7 Ways to Praise Your Children for 7 Days
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In Gary Chapman’s book, 5 Love Languages for Children, he titles one of the languages- Affirmation. In my post on 7 Ways to Praise Your Husband for 7 Days, I mention how all of us as humans long for praise. Kind words can go a long ways in healing a wounded heart and positive words can strengthen a strong heart.
“Gracious words are like a honeycomb, sweetness to the soul and health to the body.” Proverbs 16:24
With my own children, I know that when I heard it said that they should be praised 10 times as much as they are corrected, I felt convicted. (I think the Duggar family also says this.) How can I do that? While I haven’t mastered this technique by any means (just ask the kids), I truly want to praise them more than I correct them. So now I have an acrostic to help me remember: 7 Ways to Praise Your Children for 7 Days-
Day 1: I – Involve your children in positive conversation. Avoid using negative words, like no, not, don’t, etc. Simply changing a firm “no” to “I’m sorry, but now is not a good time. We can do it ___________.” Be sure that the language you use is uplifting and creates a pleasant environment.
Day 2: N – Notice what makes your child smile. When you see that positive outward response to your words of praise, then take particular note of the time, the words you used, and as many of the circumstances surrounding the event as you can remember. And be sure to use them again. Repetition reinforces positive outcomes.
Day 3: S – Salute your child’s achievements. When Susie brings home a great report card and you know she worked hard for that “B”, then take the moment to say how proud you are of her hard work! Celebrate milestones- they pass quickly!
Day 4: P -Praise the efforts. If I expect my children to do a chore perfectly the first time, I’m going to be disappointed. An 8 year old is learning how to wipe down the bathroom sink and mirror. A half a smudge of toothpaste glossed over isn’t going to kill anyone. 😉 I can praise for obedience in performing the action to the best of his/her ability. (I wish all of you reading this could take a mini Let.It.Go lesson from my friend, Karen Ehman. Highly recommend the study!)
Day 5: I – Initiate genuine words. Praising your child for something about which you are not earnest will set the wrong pattern. Be sure the words you choose to use come from a genuine heart- kids can read pretense like no one.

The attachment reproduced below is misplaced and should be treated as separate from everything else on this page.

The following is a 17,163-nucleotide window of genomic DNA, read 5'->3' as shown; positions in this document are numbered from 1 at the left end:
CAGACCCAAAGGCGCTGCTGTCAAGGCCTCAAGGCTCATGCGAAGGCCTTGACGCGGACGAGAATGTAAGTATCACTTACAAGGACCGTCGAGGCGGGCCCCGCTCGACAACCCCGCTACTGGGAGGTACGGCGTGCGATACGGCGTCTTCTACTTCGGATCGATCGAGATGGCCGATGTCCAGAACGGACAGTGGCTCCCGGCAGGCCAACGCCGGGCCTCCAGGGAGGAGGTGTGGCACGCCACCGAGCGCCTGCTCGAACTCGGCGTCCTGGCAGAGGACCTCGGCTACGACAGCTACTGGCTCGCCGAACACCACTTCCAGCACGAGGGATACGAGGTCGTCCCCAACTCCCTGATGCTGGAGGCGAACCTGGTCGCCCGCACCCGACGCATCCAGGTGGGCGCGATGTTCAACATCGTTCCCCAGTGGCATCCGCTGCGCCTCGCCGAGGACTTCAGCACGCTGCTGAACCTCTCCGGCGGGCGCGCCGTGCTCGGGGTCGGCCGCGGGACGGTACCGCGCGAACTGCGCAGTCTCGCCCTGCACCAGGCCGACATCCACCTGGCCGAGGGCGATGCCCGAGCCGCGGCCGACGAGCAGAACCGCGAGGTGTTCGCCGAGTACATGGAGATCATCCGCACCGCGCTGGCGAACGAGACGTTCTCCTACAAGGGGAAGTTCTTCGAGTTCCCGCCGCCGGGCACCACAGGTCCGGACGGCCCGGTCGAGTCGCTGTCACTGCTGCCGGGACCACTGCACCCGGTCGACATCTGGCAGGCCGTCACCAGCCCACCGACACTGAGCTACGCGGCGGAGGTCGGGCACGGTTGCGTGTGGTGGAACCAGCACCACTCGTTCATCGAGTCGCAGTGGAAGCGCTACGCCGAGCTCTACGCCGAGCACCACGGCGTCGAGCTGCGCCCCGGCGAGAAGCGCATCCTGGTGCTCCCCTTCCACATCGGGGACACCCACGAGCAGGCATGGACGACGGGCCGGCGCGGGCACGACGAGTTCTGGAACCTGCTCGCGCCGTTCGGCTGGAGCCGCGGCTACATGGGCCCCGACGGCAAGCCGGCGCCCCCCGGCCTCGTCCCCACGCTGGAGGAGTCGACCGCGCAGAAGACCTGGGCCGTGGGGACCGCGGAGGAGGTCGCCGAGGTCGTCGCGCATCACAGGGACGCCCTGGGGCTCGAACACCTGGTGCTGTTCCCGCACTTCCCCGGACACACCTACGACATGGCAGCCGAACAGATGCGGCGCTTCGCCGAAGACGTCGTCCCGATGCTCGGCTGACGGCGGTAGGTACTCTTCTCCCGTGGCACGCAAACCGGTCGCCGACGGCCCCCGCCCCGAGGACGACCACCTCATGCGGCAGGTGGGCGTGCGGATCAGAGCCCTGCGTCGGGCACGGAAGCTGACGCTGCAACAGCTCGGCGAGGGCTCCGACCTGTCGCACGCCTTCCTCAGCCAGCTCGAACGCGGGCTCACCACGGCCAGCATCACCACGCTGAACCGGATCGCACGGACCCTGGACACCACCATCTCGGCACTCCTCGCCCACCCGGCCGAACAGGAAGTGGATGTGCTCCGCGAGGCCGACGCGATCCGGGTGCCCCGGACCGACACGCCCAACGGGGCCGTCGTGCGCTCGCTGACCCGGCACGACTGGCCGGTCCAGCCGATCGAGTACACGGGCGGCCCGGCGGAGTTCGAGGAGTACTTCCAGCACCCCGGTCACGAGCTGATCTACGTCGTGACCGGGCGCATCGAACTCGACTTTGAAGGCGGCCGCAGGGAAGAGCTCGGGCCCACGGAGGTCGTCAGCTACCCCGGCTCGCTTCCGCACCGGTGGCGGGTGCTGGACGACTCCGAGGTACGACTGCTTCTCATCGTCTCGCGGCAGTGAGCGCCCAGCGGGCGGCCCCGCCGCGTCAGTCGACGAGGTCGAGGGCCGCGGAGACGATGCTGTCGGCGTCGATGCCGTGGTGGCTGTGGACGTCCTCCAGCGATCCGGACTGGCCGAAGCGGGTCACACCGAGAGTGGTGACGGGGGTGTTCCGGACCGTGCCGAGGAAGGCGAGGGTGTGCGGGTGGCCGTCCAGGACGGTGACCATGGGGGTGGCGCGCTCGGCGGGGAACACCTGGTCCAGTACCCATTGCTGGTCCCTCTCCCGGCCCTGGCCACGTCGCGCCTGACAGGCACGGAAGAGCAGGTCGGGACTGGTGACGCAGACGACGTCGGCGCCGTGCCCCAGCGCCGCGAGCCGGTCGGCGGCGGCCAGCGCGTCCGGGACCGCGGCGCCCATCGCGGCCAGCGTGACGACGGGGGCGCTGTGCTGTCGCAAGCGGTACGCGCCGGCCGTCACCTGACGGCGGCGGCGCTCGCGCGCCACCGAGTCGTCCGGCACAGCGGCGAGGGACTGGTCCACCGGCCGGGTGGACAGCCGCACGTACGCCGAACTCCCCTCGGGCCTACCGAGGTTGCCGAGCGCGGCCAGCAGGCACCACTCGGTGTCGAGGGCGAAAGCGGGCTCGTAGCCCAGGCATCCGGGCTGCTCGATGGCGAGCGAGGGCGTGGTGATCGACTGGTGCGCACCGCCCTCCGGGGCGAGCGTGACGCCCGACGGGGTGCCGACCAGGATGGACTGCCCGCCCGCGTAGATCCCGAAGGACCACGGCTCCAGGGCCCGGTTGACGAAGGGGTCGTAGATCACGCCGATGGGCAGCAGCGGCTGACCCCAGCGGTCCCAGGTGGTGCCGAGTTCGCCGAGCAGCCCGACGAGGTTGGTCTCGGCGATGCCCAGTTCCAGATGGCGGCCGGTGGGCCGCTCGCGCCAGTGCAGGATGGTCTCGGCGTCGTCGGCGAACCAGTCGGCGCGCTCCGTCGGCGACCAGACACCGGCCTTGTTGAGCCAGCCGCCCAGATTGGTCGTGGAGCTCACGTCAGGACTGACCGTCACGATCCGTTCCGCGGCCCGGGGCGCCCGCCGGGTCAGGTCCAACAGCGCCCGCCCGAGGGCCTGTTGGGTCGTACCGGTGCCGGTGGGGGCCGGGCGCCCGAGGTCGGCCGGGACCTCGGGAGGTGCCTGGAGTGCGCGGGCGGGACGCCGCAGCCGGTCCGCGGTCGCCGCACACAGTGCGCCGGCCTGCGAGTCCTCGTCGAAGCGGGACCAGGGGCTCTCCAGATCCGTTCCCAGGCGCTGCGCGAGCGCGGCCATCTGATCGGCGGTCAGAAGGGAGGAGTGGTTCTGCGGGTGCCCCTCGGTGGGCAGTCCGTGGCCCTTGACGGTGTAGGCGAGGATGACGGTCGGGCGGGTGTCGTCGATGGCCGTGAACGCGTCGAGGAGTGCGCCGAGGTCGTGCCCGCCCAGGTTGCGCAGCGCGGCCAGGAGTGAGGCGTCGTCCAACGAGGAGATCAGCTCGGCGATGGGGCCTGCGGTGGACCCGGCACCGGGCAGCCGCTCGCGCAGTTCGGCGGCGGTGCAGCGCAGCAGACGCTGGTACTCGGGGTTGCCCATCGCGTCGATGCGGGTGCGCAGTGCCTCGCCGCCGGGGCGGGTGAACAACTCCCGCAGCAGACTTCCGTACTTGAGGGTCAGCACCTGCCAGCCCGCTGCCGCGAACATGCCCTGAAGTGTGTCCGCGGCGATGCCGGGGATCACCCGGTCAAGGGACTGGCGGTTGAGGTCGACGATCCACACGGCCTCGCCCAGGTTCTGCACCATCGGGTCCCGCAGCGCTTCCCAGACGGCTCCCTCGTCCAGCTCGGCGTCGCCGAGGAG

Day 6: R – Reinforce positive behavior with rewards. I don’t mean bribe them in the heat of the moment. Set rules that give opportunity for success; success then has its rewards.
Day 7: E- Encourage your child with smiles, hugs and laughter. When there are no words, either because you’re too tired to think of any, or the situation makes you feel like crying for whatever reason, the simple choice to smile and hug your child in the moment can make all the difference in the world.
I would love to hear the techniques you have on praising your children! Would you leave a comment below?
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Good advice…I especially like how you always include scripture…I’m not sure I’d ever heard that one but I love it! I especially like the advice about setting rules that your child can successfully follow. I think a lot of people struggle with not having appropriate expectations for their children and therefore “set them up to fail”…not saying I am immune but its a good thing to be aware of 🙂
I believe it is an ever-changing task because as the child grows, the needs change. Personalities develop and yes, it’s easy to expect too much. Bless you Friend!
Good stuff, Rachel. Especially day 5 and being genuine with them. At the end of the day, I’d ask each one about their day and find something to compliment them on, something unique to their personality. They’re in college now, and I’m glad the Lord opened my eyes to some of those traits. As they try to plan their careers and find their passions, it’s good to look back and remember those strengths.
Thanks so much Susan! Yes, my oldest (stepdaughter, but I claim her. 😉 ) is getting married this summer. Having her journey through this stage of life is keeping me purposeful with my younger ones. 🙂
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